A month ago, I wrote about anxiety. I was in beautiful Beacon, having a lovely time, when I found an open few days in my schedule and slowly but surely sucked all the life out of them. And though I can talk about forgiving myself, attitude correction, and mindfulness and all these things are a great path out of something like that, I'd like to talk about how I got there, because I think it's a pretty common, rocky terrain. Multitasking. Personally, and I believe I'm not alone, I forget that multitasking is not a thing. Or rather, that it is a myth.
The myth of multitasking states that the more you can accomplish the better. It's a simple concept and one at the heart of America's enduring sense of yearning. But of course, when you multitask, not only can you not actually accomplish multiple things at once (but rather can quickly jump between things), but the quality of your thought and attention, and therefore the work on each thing, breaks down. I grew up my whole life being taught the value of multitasking and being told by my very smart and talented peers and teachers that it was the only way to get it all done. Cut to: reality. A man in a cute apartment in a cute town watching some cute pets, frantically trying to accomplish so many things that he is miserable and cannot enjoy any of it.
I’ve been working on my anxiety lately, which is something I neglect because I more often have to deal with the other side of the coin, my buddy since way back, depression. But my depression has been pretty self contained these days. A side effect of doing what I love, and also allowing myself to under earn for a time while I figure out how to make things work. Instead, of a quiet hum that whispers for me to crawl back into bed, recently there’s a current of worry juice running through me.
How do you manifest change in your life? It's hard enough to define change, because you know, it's one of the only constants of life. Because of that, I often only feel the chapter headings forming in my brain book when I feel saddened remembering some period from the past. Usually I see some landmark, be it a restaurant, or simply an intersection that I associate with some other time, and then my heart and mind leap. It feels a sort of loss, instantly that period is looked upon longingly. As well manicured patch of grass, amongst the otherwise overgrown scraggly mess of my mind, the dark and dangerous forest. As I've aged I've been able to identify that this worrisome wood is manufactured by the little devil in my brain. Lets call him Despair Daniel.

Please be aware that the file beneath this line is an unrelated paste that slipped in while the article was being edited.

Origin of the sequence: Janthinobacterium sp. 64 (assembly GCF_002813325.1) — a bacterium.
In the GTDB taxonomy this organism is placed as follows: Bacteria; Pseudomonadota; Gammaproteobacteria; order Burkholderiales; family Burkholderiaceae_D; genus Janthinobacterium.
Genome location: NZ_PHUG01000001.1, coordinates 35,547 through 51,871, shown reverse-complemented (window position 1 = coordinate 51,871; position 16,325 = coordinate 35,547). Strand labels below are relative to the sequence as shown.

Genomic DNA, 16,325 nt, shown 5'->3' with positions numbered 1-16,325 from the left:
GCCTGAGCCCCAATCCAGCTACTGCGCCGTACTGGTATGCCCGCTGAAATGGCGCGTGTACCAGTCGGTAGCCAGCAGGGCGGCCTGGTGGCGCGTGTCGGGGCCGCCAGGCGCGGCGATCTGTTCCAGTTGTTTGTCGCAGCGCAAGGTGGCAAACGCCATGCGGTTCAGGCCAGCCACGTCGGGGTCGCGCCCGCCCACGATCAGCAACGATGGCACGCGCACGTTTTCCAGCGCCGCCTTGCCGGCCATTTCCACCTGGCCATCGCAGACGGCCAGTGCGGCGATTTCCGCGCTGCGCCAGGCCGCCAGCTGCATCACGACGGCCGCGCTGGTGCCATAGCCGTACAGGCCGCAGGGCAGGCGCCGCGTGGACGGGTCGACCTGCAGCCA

It's been a few month since I've stopped by the old blog, and I can give you some very good reasons why. But ultimately, I wish I hadn't stepped away. Even though this place can be more of a dumping ground for me than a place where I create sterling, thought-provoking content. It is a place where I can write what I want, and therefore be a bit more myself. So much of what I do for Shipwreck is about finding the customer. The difference between being a hobbyist stationery guy and being Shipwreck Press on its second year, is the transition from focusing on self (how can I be better, what do I want to make, am I challenging myself, am I good enough?) to focusing on others (what do people want, how much are they willing to spend, how do I market successfully, how do I get the cards in people's hands so they can feel how different they are, how much of my vulnerability and cluelessness do I show?) Where does the self live amongst all the other? It lives here. And in my private notebooks.
When I was a tot in Texas, letter writing always represented an ancient, almost mystical practice. It was something novelists, and thinkers, and the famous participated in. You could see them sometimes in plexiglass boxes at museums, but they were not something common to daily life. People wrote letters to the child they sponsored (but I believe used the term "adopted") across the three worlds. I remember constantly checking a book out of the library that had the addresses of companies that would send you free samples and stickers if you wrote to them. Thank you letters were to be written after every birthday and Christmas but I promise you I saw no magic there. But these felt like a watered down version. Real letter writing seemed powerful like another language. And it wasn't until I moved that I really tried my hand at it.